- The Minister should ensure that SAT puts measures in place as a turnaround strategy to catch up on the targets set out in the 5-in-5 strategy, to ensure an increase in international arrivals and domestic trips.
- Intensify collaboration efforts among various role-players in combating the crimes committed against tourists, to safeguard the destination brand image.
- Urgently engage SAT on the continued poor performance on the grading of the establishments, and consider changing the grading system from voluntary, to free but compulsory, to safeguard quality assurance in destination South Africa.
- The Minister should engage with the Minister of Home Affairs on removing detrimental visa requirements, to improve the ease of travel and the image of destination South Africa.
- Ensure that the Department augments the work done by the Broad-based Black Economic Empowerment (B-BBEE) Charter Council on transformation through continually conceptualizing strategies and projects that enhance the transformation on the tourism sector.
- To continually undertake the impact analysis and cost-benefit analysis of all departmental programmes and projects to ensure value for money, and to do more with less budget.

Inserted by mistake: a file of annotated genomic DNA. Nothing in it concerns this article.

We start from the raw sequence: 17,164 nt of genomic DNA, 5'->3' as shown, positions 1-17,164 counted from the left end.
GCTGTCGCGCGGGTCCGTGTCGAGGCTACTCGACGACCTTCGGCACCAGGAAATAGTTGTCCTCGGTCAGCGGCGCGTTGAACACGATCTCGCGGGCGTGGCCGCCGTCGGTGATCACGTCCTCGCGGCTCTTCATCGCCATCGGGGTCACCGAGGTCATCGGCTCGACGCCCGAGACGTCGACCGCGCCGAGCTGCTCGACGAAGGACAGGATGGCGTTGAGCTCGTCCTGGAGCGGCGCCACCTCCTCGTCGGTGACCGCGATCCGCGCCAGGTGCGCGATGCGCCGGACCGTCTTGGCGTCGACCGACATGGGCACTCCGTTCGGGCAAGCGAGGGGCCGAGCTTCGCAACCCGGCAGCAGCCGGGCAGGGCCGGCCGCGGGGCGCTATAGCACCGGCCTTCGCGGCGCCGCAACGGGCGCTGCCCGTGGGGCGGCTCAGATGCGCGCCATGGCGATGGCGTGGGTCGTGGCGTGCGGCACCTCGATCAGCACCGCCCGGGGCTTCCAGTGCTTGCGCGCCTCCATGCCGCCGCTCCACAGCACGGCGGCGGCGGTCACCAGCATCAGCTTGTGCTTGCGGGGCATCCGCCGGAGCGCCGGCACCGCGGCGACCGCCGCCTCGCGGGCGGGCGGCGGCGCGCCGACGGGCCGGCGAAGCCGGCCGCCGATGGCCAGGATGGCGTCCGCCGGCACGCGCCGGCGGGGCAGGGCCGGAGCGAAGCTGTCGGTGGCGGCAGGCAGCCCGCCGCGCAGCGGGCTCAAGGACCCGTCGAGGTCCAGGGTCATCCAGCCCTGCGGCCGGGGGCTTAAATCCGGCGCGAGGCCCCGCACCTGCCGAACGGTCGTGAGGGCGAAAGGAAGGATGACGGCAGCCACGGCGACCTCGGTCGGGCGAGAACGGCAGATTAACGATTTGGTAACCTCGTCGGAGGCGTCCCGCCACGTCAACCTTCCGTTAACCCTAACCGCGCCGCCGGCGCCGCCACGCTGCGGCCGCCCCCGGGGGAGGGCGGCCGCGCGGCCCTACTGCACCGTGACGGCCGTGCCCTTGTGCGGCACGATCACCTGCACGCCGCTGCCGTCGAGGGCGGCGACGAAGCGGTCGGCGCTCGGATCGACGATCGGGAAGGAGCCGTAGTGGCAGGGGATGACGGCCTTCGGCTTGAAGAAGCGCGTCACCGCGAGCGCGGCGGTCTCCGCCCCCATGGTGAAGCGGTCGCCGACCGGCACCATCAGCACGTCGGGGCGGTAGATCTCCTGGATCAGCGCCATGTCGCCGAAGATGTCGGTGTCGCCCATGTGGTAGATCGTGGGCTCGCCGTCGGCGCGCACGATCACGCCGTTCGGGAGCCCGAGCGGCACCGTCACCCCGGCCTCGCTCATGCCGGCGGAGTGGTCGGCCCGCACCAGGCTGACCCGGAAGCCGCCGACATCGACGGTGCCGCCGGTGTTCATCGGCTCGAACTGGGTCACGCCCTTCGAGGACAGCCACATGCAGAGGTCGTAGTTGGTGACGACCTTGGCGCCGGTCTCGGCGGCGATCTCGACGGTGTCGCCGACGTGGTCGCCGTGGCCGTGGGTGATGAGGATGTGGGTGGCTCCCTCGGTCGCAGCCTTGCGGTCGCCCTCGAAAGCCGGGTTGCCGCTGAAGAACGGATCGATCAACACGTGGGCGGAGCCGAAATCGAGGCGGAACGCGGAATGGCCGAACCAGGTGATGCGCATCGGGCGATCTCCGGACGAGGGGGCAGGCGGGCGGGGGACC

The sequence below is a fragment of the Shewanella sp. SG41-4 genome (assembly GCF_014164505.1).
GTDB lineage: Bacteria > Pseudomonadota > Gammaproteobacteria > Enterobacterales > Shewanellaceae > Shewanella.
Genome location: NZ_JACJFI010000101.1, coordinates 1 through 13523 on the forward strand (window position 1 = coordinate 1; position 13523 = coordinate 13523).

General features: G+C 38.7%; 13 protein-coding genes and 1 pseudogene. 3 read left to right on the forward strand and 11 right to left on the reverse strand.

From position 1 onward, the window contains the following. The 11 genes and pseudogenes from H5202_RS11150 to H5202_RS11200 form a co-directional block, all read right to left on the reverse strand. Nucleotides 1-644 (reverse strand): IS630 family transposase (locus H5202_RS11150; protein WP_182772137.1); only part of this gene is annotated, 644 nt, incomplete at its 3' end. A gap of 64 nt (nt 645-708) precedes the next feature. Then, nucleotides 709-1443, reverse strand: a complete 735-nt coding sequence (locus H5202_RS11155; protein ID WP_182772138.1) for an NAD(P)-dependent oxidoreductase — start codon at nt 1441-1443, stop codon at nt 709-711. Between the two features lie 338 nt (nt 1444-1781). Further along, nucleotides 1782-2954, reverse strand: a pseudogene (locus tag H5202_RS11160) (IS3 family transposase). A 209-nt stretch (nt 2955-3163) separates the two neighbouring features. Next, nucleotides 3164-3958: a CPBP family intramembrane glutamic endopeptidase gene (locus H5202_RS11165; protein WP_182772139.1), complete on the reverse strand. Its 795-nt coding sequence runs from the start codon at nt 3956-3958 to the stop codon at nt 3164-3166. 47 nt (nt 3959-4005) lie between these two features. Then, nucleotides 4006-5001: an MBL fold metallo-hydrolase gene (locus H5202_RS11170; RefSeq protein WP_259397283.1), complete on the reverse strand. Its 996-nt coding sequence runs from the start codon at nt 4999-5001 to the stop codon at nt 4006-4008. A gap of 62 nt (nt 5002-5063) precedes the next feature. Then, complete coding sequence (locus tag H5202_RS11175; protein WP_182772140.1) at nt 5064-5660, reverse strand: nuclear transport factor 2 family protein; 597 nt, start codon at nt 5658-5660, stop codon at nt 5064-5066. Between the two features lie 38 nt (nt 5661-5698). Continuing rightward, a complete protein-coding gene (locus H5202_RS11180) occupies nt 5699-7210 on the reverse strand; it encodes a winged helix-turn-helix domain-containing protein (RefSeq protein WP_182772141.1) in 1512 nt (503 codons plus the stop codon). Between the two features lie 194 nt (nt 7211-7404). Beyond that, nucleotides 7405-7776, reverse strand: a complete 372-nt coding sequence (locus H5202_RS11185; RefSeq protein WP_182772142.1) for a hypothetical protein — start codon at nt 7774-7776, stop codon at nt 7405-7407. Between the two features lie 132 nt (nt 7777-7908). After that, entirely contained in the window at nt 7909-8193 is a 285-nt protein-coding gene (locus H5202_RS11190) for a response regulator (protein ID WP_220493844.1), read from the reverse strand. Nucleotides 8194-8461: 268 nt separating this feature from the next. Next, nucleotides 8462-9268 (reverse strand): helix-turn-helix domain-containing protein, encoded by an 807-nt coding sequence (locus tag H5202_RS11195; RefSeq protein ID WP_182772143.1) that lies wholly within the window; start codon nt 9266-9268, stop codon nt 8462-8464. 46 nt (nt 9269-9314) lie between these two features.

- Ensure that staff is fully capacitated to deliver on the departmental mandate through continuous staff training and development programmes, to eliminate the use of consultants in implementing departmental programmes.
- Lastly, to brief the Committee on the proposed revision of the Tourism Bill.
Mr G Krumbock (DA) added a consideration that there had been failure in terms of inter-ministerial collaboration to improve tourism. He mentioned that high crime rates were affecting the tourism industry, and little was being done to curb it.
The Chairperson tabled a suggestion for inter-ministerial collaboration to be added to the recommendation, and Mr S Bekwa (ANC) supported the proposal.
High Level Panel Report: Committee response
Mr Khuzwayo said that in December 2015, the Speaker’s Forum had moved to establish an independent panel of eminent South Africans to assess the content and implementation of legislation passed since 1994 in respect of its effectiveness and possible unintended consequences.